Vail School District Wins Award for Innovation in Education
In Southeastern Arizona, the Vail School District is taking an innovative approach to classroom technology. The biggest reward for their trailblazing is in the results, but the fact that the district was formally recognized with an award certainly doesn't hurt.
Vail Wins the Sylvia Charp Award
In June, 2011, Arizona's Vail Unified School District was recognized for its innovative use of classroom technology, winning the 2011 Sylvia Charp Award. The Charp Award is given annually by T.H.E. (Technological Horizons in Education) Journal and the International Society for Technology in Education. Named for T.H.E. Journal's founder, the Sylvia Charp Award recognizes school districts that take an inventive and thorough approach to technology.
The Vail School District was specifically recognized for its Beyond Textbooks initiative. Vail's recognition marks the eighth annual granting of the Charp Award. The district's assistant superintendent, Debbie Hedgepeth, and Kevin Carney, director of the Beyond Textbooks program, were presented with the award at the International Society for Technology and Education's annual conference in Philadelphia in June, 2011.
The foundational idea of Beyond Textbooks is, as the name suggests, that education shouldn't begin and end with a textbook. In a write-up about the program, Carney points out that teachers often '(use textbooks) as a crutch.' Alternately, he says, creative teachers can be stifled by the limitations of curriculums that rely too heavily on textbook organization.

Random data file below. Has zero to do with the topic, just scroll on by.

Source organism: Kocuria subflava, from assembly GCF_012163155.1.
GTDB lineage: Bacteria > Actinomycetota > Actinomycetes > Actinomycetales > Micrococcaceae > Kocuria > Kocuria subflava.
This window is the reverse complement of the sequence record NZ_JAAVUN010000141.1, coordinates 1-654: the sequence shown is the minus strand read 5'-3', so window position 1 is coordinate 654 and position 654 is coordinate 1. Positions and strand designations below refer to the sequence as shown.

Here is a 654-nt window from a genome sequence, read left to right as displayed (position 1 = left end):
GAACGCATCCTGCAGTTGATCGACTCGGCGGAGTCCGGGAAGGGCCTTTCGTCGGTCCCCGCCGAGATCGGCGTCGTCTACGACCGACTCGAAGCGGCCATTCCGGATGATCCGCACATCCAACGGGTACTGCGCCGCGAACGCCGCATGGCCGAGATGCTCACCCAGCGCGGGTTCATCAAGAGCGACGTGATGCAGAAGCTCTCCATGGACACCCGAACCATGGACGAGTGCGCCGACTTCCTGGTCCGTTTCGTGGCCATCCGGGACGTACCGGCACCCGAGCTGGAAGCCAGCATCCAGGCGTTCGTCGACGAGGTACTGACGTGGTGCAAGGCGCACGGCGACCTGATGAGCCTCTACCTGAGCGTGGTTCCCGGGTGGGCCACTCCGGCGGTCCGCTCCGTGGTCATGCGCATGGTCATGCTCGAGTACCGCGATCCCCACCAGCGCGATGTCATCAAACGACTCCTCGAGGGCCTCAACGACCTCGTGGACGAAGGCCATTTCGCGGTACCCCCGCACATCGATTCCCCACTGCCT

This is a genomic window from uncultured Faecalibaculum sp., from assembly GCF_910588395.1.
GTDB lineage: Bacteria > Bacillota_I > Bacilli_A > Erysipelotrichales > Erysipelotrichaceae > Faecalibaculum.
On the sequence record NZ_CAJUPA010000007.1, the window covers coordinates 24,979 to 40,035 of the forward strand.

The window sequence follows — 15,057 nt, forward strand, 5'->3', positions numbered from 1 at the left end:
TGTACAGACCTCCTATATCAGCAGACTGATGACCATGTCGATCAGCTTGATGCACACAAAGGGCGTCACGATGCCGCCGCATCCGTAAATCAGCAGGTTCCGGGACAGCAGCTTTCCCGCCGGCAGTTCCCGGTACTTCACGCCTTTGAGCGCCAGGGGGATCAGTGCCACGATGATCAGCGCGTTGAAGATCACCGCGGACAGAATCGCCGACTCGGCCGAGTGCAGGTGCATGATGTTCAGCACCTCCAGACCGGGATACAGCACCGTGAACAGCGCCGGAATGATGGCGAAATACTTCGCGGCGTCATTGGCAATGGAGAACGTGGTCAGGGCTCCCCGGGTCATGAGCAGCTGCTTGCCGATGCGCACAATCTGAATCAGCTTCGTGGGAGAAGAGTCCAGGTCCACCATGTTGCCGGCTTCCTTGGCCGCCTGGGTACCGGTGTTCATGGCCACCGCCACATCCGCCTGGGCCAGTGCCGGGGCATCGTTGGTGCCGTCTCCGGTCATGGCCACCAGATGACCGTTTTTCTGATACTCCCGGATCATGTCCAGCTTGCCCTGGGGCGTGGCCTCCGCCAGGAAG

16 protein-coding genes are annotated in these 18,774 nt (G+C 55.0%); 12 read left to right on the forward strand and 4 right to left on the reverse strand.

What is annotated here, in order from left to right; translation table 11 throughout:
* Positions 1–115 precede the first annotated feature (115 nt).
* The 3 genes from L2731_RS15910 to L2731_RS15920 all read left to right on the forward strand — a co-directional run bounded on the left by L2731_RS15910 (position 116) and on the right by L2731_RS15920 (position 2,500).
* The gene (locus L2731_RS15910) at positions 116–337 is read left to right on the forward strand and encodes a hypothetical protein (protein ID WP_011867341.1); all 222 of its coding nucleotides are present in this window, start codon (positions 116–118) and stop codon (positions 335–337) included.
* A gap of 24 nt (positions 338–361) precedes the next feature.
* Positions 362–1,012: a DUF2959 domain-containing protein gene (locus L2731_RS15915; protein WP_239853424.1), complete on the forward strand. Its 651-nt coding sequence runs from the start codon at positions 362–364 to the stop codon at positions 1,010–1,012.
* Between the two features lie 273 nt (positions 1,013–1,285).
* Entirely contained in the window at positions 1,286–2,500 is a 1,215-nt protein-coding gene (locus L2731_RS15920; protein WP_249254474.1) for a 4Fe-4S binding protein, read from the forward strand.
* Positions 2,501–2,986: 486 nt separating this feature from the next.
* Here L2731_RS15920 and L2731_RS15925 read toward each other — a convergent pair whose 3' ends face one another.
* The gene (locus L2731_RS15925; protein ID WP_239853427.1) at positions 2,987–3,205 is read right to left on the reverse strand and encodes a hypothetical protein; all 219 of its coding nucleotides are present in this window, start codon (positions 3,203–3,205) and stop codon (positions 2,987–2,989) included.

With Beyond Textbooks, Vail was able to break free of obstacles and improve its standing from a middle-of-the-road district in the 1990s to an Arizona top-performer in the current decade. One big component of the program is that it is teacher-driven. While the program was being developed, it was teachers, not administrators or politicians, who got to work closely with curriculum planners. The result, Carney says, is an educational program that goes beyond the 'read-a-chapter-and-answer-the-questions' model used in so many districts today. Now, instead of using a single textbook to guide curriculum, teachers come together to plan lessons and share tips for success.
This winning initiative is an interesting concept that has been executed effectively, as evidenced by its implementation beyond the Vail district itself. As of August, 2011, 25 Arizona schools were looking in to using the Beyond Textbooks model. Though a plan that specifically rejects textbook standardization may seem like a difficult one to share, Vail has taken advantage of technology to make materials available on an open-source basis. Given its success in the Vail School District, in addition to the receipt of the Sylvia Charp Award, the Beyond Textbooks initiative is likely to draw a growing amount of national attention.
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